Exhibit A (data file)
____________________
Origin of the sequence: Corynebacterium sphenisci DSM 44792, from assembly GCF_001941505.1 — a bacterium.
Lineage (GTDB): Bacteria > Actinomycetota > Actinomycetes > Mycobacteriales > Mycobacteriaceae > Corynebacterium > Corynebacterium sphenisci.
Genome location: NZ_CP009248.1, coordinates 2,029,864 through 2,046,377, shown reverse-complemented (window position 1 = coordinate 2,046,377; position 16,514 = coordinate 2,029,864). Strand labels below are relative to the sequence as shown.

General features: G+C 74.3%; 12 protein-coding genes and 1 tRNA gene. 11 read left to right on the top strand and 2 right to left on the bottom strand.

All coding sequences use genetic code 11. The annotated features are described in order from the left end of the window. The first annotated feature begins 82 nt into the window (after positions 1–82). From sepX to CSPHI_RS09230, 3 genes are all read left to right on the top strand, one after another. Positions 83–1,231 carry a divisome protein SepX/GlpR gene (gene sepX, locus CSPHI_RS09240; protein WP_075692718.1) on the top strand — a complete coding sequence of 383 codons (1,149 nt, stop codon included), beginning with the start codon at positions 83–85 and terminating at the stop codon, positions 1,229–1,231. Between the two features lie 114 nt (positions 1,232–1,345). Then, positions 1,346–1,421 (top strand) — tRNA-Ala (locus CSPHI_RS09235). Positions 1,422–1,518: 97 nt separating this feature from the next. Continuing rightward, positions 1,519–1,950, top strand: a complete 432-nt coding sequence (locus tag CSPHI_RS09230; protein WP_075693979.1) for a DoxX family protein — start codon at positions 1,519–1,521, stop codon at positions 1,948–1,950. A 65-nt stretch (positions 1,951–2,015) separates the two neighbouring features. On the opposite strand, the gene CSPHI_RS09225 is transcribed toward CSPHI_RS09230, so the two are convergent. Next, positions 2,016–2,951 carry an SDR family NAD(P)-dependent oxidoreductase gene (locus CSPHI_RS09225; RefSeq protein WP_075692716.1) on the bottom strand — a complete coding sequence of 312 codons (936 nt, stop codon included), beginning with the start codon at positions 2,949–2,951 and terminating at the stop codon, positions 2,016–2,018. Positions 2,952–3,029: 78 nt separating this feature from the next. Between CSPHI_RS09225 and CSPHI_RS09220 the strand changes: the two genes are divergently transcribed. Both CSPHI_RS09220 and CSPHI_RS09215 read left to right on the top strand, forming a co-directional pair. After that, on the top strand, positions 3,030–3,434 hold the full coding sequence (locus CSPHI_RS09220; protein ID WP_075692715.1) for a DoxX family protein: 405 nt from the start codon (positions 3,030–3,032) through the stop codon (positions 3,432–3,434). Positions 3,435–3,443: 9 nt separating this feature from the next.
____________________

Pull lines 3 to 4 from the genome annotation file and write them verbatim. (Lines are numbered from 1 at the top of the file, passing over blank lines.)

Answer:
Genome location: NZ_CP009248.1, coordinates 2,029,864 through 2,046,377, shown reverse-complemented (window position 1 = coordinate 2,046,377; position 16,514 = coordinate 2,029,864). Strand labels below are relative to the sequence as shown.

General features: G+C 74.3%; 12 protein-coding genes and 1 tRNA gene. 11 read left to right on the top strand and 2 right to left on the bottom strand.